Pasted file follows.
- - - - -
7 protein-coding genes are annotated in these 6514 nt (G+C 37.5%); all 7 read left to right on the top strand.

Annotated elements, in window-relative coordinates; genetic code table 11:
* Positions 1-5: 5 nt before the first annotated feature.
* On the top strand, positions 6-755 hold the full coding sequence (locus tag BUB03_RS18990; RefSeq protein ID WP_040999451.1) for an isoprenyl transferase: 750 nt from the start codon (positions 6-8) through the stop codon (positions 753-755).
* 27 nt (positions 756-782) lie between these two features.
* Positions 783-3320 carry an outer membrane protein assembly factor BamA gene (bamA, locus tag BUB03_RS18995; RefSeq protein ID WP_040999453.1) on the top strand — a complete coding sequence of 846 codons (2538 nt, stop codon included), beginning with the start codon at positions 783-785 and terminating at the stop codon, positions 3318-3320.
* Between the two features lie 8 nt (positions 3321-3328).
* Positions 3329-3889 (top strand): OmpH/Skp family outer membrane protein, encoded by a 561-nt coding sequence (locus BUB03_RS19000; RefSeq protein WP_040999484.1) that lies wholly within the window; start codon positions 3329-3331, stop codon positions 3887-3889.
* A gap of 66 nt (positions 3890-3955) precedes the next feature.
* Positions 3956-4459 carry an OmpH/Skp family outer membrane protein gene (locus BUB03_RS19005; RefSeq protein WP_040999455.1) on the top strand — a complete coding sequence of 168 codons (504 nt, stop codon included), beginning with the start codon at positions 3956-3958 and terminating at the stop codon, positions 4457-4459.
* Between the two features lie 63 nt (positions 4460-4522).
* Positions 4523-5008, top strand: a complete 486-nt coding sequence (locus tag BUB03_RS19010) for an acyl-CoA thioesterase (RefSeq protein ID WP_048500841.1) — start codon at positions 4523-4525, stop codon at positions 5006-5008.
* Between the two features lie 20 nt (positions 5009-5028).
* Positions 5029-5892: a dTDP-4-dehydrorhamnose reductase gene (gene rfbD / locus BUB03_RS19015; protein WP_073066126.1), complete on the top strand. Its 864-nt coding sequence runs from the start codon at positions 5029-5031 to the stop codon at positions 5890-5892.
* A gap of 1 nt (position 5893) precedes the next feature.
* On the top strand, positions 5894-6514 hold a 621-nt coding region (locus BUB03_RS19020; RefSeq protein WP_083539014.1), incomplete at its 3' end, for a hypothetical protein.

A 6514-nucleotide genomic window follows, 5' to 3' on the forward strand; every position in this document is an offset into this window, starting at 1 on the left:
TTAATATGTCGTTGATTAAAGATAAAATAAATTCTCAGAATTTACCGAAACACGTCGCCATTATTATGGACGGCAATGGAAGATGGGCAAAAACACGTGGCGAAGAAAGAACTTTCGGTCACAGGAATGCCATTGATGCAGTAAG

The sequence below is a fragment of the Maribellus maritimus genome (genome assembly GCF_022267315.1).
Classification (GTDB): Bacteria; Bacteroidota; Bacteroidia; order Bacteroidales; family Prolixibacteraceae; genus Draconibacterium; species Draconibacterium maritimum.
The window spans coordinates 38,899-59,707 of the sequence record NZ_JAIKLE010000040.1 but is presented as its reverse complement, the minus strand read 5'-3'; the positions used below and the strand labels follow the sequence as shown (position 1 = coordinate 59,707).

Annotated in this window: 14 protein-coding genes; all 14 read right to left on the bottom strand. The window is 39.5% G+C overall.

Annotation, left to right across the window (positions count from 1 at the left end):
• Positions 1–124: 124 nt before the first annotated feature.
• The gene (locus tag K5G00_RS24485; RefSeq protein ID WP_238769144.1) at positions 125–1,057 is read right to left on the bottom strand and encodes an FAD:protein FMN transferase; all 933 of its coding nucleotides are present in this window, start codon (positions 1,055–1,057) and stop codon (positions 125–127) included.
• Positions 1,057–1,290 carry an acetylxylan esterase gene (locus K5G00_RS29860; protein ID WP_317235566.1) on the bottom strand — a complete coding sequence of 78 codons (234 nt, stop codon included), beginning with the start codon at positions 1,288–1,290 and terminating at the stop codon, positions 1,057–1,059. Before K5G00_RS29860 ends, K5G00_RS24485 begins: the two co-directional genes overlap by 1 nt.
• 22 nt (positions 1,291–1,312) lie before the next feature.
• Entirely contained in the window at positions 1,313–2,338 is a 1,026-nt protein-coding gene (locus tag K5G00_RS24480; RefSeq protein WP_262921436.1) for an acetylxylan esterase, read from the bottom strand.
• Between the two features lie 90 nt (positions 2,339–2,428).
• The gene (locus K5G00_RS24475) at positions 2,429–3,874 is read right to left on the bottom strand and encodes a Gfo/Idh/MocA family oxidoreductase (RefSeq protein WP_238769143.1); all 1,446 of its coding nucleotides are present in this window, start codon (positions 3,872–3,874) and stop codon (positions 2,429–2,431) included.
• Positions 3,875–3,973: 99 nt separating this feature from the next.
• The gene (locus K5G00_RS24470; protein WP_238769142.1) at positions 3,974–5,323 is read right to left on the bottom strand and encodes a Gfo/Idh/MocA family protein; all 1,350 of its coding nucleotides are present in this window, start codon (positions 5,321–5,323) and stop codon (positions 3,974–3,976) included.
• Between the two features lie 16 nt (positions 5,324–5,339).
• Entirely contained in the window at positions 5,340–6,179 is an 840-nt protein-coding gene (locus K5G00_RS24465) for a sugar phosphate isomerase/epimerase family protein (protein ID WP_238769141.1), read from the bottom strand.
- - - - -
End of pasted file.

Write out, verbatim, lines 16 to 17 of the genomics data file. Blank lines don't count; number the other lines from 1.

* On the top strand, positions 5894-6514 hold a 621-nt coding region (locus BUB03_RS19020; RefSeq protein WP_083539014.1), incomplete at its 3' end, for a hypothetical protein.

A 6514-nucleotide genomic window follows, 5' to 3' on the forward strand; every position in this document is an offset into this window, starting at 1 on the left: